Welcome to the July 10, 2019 edition of ACM TechNews, providing timely information for IT professionals three times a week.

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Four little planes next to a big airplane U.K.'s ICO Fines British Airways Record £183M Over GDPR Breach That Leaked Data From 500,000 Users
Ingrid Lunden
July 8, 2019

The U.K.'s Information Commissioner’s Office (ICO) has leveled a £183.39-million ($230-million) fine against British Airways (BA) and parent International Airlines Group for a violation of the General Data Protection Regulation (GDPR) due to a 2018 data breach. The breach compromised the data of 500,000 customers browsing and booking tickets online. The ICO blamed the breach on "poor security arrangements” at the airline, which compromised information "including login, payment card, and travel booking details, as well as name and address information." The ICO said the penalty stems from GDPR infringements related to malware found on BA.com that rerouted user traffic to a bogus site where hackers harvested customer details. Said ICO’s Elizabeth Denham, "The law is clear—when you are entrusted with personal data, you must look after it. Those that don't will face scrutiny from my office to check they have taken appropriate steps to protect fundamental privacy rights."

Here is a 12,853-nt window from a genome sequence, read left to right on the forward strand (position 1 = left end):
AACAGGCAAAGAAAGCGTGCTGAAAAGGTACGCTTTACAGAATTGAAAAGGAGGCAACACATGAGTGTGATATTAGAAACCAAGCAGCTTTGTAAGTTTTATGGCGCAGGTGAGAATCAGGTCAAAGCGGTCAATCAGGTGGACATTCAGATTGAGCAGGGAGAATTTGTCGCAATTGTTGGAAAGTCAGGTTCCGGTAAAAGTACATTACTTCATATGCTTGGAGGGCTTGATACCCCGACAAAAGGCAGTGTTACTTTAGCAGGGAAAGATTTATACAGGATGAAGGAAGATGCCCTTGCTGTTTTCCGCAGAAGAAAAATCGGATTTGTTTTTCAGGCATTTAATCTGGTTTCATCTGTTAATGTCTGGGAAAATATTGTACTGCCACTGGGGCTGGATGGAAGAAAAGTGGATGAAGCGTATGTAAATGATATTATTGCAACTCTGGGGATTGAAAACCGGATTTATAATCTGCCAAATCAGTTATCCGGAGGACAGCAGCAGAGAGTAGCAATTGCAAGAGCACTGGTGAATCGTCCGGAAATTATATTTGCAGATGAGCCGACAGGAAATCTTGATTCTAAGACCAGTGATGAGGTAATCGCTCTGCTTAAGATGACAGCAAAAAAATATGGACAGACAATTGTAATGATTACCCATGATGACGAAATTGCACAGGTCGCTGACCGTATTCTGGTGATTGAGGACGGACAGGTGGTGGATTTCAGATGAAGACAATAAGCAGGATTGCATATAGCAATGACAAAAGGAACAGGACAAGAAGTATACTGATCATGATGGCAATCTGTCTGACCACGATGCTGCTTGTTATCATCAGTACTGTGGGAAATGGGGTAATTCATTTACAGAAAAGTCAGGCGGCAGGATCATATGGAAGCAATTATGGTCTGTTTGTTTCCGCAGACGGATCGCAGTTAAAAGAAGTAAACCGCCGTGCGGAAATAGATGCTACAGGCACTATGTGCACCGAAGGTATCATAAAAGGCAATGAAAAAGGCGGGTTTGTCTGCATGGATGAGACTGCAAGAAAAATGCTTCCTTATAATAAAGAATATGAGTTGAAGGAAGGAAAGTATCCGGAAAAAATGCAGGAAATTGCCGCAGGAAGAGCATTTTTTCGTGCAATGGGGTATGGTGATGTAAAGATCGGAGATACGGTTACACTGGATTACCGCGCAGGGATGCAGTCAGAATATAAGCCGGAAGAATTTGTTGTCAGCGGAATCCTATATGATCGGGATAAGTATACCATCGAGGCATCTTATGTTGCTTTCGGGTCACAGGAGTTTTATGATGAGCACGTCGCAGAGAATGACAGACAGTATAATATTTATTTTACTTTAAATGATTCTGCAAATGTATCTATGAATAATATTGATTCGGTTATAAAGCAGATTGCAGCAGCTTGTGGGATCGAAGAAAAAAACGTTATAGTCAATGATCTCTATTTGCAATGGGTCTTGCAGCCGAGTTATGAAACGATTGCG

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Lennon and McCartney Lennon or McCartney? Machine Learning Tries to Crack Disputed Beatles Authorship
Financial Times
Martin Coulter
July 4, 2019

Researchers at Harvard University and Canada's Dalhousie University used machine learning to ascertain the authorship of disputed Beatles songs. Over a three-year period, the team created an algorithm and applied it to an array of musical motifs taken from 70 songs co-authored by Paul McCartney and John Lennon. The algorithm was able to distinguish tracks known to be written by one of the two musicians with 76% accuracy. When applied to eight disputed songs or song segments, the algorithm found a number of the songs yielded a more than 90% match against Lennon's other works; one song was an 81% match for Lennon, with its bridge returning a 57% match for McCartney. Harvard's Mark Glickman hopes the algorithm's statistical model finds use as "a blueprint for those wanting to follow changes in music over time."

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Qualcomm Triumphs in EU Fight Over Connected Car Technology Rules